The landscape of Britain has been irreversibly changed over the last century. Modern agriculture, urban expansion, industry and transport have all left their mark, altering the face of the countryside forever. Shifting with the changing scene, the fortunes of Britain and Ireland's bird populations have fluctuated dramatically over the years. As current farming practices have evolved, the natural habitats and breeding patterns of many species have been disrupted. Urban and industrial growth has brought with it the pressures of new land use, pesticides, pollution and human interference. The activities of sportsmen, collectors and farmers have also taken their toll over the years. The new Poyser title The Historical Atlas of Breeding Birds in Britain and Ireland 1875-1900 is a fascinating book resulting form years of meticulous research by the author, Simon Holloway, who provides an absorbing account of the distribution changes of Britain and Ireland's birds over the last quarter of a century. Large colour distribution maps and their accompanying text paint a species-by-species picture of a period which completely transformed the landscape of this country.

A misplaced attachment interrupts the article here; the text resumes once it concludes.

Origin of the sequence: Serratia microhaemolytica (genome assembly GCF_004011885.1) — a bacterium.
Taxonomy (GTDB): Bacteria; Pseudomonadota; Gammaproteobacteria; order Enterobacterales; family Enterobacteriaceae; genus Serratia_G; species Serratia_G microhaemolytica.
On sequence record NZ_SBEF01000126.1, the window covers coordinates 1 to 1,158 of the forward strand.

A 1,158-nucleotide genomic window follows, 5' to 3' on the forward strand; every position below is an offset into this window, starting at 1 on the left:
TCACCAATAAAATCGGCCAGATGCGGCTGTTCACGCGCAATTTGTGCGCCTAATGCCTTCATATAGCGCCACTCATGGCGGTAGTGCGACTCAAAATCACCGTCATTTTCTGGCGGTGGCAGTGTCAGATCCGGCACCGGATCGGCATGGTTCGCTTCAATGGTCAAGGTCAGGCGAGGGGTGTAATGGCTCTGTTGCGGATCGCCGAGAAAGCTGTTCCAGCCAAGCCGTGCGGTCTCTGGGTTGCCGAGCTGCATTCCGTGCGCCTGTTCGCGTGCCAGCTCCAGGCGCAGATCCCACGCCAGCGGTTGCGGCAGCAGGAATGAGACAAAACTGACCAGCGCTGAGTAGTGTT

"a classic case of 'why did no one write this book before?' [...] The experienced birder, using a knowledge of species requirements, can only marvel at what the long-vanished landscapes were then like."
– Natural World
"This book brings together so much information from disparate sources, and its status maps present such a clear picture of our late Victorian avifauna, that it should take its place beside the BTO atlases on the bookshelf."
"If you are interested in the historical side of birds and their populations this book will be an endless source of fascination."
- Species Accounts
- Species Not Breeding During the Period
- Some Small Island Avifaunas
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